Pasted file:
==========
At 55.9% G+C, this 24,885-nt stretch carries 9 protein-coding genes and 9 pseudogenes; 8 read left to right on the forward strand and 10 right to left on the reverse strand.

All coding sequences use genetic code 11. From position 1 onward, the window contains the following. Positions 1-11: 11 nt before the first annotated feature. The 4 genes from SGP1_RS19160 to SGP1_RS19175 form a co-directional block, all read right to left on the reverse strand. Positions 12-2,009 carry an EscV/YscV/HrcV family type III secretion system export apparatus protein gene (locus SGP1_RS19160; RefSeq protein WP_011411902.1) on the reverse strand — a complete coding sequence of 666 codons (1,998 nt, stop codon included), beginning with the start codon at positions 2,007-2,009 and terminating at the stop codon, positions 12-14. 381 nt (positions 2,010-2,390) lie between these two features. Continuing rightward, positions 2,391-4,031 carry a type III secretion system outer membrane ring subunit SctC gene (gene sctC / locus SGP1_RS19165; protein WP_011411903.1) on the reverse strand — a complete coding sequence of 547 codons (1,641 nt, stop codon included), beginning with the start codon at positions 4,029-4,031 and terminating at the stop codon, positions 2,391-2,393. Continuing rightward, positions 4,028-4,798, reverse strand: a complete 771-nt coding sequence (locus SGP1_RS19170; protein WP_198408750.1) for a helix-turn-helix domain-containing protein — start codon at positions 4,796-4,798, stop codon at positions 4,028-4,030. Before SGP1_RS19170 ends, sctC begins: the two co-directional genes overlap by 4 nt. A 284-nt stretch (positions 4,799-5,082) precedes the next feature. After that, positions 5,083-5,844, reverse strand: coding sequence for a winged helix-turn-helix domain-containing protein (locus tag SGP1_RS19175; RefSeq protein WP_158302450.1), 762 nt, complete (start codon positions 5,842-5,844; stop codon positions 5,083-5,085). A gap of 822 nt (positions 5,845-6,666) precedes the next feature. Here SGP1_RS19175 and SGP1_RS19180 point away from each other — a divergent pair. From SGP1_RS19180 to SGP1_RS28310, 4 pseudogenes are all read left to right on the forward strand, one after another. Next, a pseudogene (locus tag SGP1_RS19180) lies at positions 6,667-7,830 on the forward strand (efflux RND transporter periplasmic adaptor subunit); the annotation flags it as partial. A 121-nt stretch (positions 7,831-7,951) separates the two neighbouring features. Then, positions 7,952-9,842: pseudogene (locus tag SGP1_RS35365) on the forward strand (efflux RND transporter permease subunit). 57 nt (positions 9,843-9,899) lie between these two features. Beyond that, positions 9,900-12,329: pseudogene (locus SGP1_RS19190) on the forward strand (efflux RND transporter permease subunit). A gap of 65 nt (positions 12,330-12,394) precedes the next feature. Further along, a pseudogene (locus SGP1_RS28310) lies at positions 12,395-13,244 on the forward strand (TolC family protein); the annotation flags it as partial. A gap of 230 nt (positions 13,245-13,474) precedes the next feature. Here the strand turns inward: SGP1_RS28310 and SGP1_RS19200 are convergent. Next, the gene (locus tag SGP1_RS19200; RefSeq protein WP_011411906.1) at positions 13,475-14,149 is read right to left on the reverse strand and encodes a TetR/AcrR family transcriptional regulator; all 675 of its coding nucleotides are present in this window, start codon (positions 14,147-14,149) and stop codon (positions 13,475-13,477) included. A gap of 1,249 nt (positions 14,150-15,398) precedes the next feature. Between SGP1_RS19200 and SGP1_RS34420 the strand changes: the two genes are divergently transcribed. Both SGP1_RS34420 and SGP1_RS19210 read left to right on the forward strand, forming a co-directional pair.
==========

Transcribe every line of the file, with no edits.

At 55.9% G+C, this 24,885-nt stretch carries 9 protein-coding genes and 9 pseudogenes; 8 read left to right on the forward strand and 10 right to left on the reverse strand.

All coding sequences use genetic code 11. From position 1 onward, the window contains the following. Positions 1-11: 11 nt before the first annotated feature. The 4 genes from SGP1_RS19160 to SGP1_RS19175 form a co-directional block, all read right to left on the reverse strand. Positions 12-2,009 carry an EscV/YscV/HrcV family type III secretion system export apparatus protein gene (locus SGP1_RS19160; RefSeq protein WP_011411902.1) on the reverse strand — a complete coding sequence of 666 codons (1,998 nt, stop codon included), beginning with the start codon at positions 2,007-2,009 and terminating at the stop codon, positions 12-14. 381 nt (positions 2,010-2,390) lie between these two features. Continuing rightward, positions 2,391-4,031 carry a type III secretion system outer membrane ring subunit SctC gene (gene sctC / locus SGP1_RS19165; protein WP_011411903.1) on the reverse strand — a complete coding sequence of 547 codons (1,641 nt, stop codon included), beginning with the start codon at positions 4,029-4,031 and terminating at the stop codon, positions 2,391-2,393. Continuing rightward, positions 4,028-4,798, reverse strand: a complete 771-nt coding sequence (locus SGP1_RS19170; protein WP_198408750.1) for a helix-turn-helix domain-containing protein — start codon at positions 4,796-4,798, stop codon at positions 4,028-4,030. Before SGP1_RS19170 ends, sctC begins: the two co-directional genes overlap by 4 nt. A 284-nt stretch (positions 4,799-5,082) precedes the next feature. After that, positions 5,083-5,844, reverse strand: coding sequence for a winged helix-turn-helix domain-containing protein (locus tag SGP1_RS19175; RefSeq protein WP_158302450.1), 762 nt, complete (start codon positions 5,842-5,844; stop codon positions 5,083-5,085). A gap of 822 nt (positions 5,845-6,666) precedes the next feature. Here SGP1_RS19175 and SGP1_RS19180 point away from each other — a divergent pair. From SGP1_RS19180 to SGP1_RS28310, 4 pseudogenes are all read left to right on the forward strand, one after another. Next, a pseudogene (locus tag SGP1_RS19180) lies at positions 6,667-7,830 on the forward strand (efflux RND transporter periplasmic adaptor subunit); the annotation flags it as partial. A 121-nt stretch (positions 7,831-7,951) separates the two neighbouring features. Then, positions 7,952-9,842: pseudogene (locus tag SGP1_RS35365) on the forward strand (efflux RND transporter permease subunit). 57 nt (positions 9,843-9,899) lie between these two features. Beyond that, positions 9,900-12,329: pseudogene (locus SGP1_RS19190) on the forward strand (efflux RND transporter permease subunit). A gap of 65 nt (positions 12,330-12,394) precedes the next feature. Further along, a pseudogene (locus SGP1_RS28310) lies at positions 12,395-13,244 on the forward strand (TolC family protein); the annotation flags it as partial. A gap of 230 nt (positions 13,245-13,474) precedes the next feature. Here the strand turns inward: SGP1_RS28310 and SGP1_RS19200 are convergent. Next, the gene (locus tag SGP1_RS19200; RefSeq protein WP_011411906.1) at positions 13,475-14,149 is read right to left on the reverse strand and encodes a TetR/AcrR family transcriptional regulator; all 675 of its coding nucleotides are present in this window, start codon (positions 14,147-14,149) and stop codon (positions 13,475-13,477) included. A gap of 1,249 nt (positions 14,150-15,398) precedes the next feature. Between SGP1_RS19200 and SGP1_RS34420 the strand changes: the two genes are divergently transcribed. Both SGP1_RS34420 and SGP1_RS19210 read left to right on the forward strand, forming a co-directional pair.